Grant Thornton UK’s annual revenue
has dropped 4 percent to £378 million ($635 million) in the year to
30 June 2009.

Despite the slight decrease in revenue, Grant
Thornton chief executive Scott Barnes said he was pleased the
firm’s results held up reasonably well in a market ravaged by

“Overall our performance has been encouraging
and provides a sound base for future growth,” Barnes said. “It is a
sign of our confidence that we have taken on 177 new trainees this
year when other firms have cut back drastically on recruitment

Grant Thornton said its 2007 merger with
Robson Rhodes had an impact on revenue as the costs of the
restructure were filtered in 2008-2009 results.

These restructure costs also partly led to a
drop in profit per partner of 19 percent to £201,000. As part of
the restructure, the firm reduced partner numbers from 286 to 235
and in the past year about 200 staff left.

Audit services grew by 3 percent to £121
million. However, corporate finance dropped 33 percent to £44
million and the firm said this had a knock-on effect in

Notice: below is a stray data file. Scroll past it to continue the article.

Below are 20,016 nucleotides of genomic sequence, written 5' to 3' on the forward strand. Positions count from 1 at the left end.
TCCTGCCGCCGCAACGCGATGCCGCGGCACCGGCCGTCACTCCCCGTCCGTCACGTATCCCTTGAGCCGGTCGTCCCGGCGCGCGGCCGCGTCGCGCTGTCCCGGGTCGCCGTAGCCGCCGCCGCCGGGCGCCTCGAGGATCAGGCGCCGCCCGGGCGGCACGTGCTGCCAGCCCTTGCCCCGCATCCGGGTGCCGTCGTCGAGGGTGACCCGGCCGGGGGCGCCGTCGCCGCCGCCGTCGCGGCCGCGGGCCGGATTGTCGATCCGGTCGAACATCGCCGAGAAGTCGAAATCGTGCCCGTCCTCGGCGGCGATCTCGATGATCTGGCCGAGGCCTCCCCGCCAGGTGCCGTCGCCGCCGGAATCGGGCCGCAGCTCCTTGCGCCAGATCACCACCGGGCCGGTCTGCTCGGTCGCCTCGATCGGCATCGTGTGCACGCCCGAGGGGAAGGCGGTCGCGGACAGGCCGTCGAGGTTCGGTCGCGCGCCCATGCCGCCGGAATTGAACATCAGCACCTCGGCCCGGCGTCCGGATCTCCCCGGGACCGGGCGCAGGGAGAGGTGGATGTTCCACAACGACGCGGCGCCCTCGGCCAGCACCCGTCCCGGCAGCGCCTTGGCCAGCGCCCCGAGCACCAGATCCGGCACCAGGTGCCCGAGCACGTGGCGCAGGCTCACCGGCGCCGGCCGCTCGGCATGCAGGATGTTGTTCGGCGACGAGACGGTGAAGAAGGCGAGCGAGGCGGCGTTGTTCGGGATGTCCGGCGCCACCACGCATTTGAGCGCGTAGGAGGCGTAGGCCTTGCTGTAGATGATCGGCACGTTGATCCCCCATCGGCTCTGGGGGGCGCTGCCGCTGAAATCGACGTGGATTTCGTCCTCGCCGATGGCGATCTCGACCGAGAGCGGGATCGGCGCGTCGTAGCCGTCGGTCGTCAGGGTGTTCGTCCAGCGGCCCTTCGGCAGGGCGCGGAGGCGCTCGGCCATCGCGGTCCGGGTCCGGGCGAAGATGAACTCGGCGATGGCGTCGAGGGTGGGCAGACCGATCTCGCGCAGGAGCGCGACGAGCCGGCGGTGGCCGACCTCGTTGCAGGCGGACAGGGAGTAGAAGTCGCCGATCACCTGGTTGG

transactional tax services, leading to a 5 percent drop in tax

The service line that grew the most was
forensic services, up 13 percent to £17 million, followed by
recovery and reorganisation services, which grew 11 percent to £75

Barnes said over the next three years his goal
is to double Grant Thornton’s profitability by providing
distinctive client service and focusing on its four core

“Our first-quarter results in the current
[fiscal] year show we are well ahead of target,” he said.

This month, rival firm BDO suffered a 5
percent slump in revenue to £335 million in the year to 31 July

The firm noted revenue was down in audit, tax
and corporate finance while restructuring displayed strong growth.
BDO shed about 250 jobs in the UK, a sign UK firms are far from
immune to the recession.